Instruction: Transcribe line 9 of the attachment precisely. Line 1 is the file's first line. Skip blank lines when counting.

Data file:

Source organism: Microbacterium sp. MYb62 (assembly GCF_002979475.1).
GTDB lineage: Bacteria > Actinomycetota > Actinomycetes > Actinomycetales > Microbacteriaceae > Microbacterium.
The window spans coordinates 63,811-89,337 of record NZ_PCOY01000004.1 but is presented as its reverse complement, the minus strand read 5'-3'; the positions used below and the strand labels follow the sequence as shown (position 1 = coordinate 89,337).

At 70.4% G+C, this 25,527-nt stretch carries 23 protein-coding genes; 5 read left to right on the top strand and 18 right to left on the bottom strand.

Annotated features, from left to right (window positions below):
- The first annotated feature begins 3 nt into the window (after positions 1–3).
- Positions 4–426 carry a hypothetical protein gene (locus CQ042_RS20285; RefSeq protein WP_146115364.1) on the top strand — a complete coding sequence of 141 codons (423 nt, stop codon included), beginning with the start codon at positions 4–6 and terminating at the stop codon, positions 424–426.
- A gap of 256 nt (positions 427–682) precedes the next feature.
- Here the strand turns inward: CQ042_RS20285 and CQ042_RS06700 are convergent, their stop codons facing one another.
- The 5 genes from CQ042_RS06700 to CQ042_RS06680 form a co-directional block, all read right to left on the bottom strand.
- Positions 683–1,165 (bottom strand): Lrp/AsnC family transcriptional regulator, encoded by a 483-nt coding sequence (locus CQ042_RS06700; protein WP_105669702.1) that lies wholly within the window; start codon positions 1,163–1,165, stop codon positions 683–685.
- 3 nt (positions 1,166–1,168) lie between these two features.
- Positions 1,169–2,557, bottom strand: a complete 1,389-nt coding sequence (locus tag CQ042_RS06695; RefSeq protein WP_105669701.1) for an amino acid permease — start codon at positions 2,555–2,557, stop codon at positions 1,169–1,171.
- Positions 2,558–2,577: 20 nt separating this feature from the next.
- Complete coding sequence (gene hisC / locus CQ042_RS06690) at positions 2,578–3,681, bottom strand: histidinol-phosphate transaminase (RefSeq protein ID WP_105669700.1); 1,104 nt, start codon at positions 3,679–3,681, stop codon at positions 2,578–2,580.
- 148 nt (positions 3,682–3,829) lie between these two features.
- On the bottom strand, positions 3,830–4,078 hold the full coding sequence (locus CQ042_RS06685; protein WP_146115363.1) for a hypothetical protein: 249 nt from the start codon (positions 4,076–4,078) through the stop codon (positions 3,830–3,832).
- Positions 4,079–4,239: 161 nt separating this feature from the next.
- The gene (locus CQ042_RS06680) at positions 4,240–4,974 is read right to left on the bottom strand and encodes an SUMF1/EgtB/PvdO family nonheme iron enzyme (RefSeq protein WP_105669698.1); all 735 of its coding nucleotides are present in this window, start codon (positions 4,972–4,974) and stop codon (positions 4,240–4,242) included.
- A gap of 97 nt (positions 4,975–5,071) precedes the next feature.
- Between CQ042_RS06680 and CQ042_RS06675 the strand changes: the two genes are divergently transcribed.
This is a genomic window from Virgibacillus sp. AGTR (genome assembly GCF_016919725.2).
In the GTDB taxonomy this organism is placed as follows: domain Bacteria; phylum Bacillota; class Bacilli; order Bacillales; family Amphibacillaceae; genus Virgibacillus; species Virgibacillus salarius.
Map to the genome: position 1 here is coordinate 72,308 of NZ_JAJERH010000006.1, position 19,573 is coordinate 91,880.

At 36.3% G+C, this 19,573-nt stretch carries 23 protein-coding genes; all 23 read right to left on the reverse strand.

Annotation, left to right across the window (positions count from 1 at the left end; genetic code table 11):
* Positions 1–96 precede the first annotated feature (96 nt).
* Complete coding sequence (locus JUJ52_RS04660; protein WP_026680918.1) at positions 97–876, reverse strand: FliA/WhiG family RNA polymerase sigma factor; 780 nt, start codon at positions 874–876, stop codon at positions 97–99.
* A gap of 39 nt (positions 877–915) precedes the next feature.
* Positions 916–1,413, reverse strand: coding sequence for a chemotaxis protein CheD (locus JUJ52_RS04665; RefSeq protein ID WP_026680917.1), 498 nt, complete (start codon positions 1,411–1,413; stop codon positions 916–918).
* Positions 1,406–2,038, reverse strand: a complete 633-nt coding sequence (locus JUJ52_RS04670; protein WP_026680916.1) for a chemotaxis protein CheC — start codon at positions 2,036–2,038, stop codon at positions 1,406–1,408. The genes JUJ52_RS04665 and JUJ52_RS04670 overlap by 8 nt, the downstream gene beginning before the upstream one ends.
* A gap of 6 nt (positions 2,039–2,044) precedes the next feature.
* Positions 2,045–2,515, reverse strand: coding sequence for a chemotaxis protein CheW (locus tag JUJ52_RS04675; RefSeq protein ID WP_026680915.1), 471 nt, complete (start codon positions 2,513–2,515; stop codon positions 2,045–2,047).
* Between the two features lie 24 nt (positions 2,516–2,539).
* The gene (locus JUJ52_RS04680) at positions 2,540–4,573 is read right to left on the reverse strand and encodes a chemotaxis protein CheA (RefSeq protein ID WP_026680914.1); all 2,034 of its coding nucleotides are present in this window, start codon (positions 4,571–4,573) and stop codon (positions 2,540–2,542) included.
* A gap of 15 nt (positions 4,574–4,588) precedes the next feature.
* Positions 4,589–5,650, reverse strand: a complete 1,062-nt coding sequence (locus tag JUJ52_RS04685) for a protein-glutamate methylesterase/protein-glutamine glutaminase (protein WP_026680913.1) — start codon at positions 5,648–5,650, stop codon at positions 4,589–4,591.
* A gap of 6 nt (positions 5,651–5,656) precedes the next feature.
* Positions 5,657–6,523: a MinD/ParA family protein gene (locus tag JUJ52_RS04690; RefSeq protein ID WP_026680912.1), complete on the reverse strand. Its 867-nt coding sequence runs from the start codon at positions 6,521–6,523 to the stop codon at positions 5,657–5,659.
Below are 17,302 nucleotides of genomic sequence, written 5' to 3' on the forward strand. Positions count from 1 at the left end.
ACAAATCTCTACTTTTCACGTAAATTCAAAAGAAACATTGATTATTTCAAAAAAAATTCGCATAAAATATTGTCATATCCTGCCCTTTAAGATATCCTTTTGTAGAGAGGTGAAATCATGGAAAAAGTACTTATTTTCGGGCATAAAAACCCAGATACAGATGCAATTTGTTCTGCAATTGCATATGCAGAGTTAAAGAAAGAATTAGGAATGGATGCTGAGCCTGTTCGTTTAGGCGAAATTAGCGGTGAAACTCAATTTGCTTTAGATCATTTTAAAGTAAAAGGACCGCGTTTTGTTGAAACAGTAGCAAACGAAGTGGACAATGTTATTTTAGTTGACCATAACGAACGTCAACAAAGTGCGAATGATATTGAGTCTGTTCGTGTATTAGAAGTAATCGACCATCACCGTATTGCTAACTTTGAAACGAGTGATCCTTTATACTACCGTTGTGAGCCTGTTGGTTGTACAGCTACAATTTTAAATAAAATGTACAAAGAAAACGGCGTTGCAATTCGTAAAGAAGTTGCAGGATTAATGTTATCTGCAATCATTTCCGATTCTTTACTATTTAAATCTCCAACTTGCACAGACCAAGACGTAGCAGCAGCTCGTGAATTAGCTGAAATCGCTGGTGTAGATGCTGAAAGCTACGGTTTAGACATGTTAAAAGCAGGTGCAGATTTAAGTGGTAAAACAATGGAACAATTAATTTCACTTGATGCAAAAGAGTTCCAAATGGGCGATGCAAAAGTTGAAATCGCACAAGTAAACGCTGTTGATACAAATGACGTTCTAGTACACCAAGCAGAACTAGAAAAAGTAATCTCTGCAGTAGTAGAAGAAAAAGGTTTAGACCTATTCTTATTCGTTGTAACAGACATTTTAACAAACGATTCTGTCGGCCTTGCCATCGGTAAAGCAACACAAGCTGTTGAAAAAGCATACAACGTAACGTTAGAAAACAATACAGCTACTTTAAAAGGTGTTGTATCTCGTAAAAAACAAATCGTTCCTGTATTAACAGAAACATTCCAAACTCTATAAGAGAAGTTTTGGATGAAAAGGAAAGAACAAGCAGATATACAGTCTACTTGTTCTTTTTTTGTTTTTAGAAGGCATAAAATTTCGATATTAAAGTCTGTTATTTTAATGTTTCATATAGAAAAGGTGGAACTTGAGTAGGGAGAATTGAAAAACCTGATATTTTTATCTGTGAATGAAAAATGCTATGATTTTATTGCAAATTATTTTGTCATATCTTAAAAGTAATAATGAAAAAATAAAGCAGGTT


- Here the strand turns inward: CQ042_RS20285 and CQ042_RS06700 are convergent, their stop codons facing one another.